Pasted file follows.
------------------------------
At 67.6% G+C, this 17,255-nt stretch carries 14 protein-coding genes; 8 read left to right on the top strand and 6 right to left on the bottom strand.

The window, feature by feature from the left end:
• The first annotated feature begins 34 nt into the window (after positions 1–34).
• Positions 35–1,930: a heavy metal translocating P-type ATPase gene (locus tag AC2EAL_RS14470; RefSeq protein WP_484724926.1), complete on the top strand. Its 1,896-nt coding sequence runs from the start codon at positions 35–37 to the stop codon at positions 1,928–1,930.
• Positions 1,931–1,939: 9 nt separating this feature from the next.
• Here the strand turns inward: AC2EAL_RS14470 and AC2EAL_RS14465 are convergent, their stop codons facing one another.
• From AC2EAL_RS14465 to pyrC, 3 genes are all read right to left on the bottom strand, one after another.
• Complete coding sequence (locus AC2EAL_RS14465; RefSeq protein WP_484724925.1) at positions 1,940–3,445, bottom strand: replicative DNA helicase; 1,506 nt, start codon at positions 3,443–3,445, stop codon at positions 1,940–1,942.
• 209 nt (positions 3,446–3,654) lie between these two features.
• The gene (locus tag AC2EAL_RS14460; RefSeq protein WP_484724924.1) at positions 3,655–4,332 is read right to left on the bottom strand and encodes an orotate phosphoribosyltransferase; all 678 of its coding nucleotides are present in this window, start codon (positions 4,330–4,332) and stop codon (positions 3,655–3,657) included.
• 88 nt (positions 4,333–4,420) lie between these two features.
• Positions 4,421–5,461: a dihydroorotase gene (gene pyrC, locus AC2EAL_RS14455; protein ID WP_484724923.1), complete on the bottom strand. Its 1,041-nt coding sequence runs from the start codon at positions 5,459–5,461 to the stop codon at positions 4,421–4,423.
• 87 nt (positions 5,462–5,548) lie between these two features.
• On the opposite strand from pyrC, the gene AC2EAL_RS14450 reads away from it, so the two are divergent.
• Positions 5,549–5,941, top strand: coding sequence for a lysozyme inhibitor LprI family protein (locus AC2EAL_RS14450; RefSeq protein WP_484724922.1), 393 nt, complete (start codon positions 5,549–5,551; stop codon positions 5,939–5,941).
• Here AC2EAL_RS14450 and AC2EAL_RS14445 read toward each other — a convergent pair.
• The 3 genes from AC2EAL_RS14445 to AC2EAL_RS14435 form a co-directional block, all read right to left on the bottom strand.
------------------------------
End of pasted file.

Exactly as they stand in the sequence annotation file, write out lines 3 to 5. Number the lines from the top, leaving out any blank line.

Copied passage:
• The first annotated feature begins 34 nt into the window (after positions 1–34).
• Positions 35–1,930: a heavy metal translocating P-type ATPase gene (locus tag AC2EAL_RS14470; RefSeq protein WP_484724926.1), complete on the top strand. Its 1,896-nt coding sequence runs from the start codon at positions 35–37 to the stop codon at positions 1,928–1,930.
• Positions 1,931–1,939: 9 nt separating this feature from the next.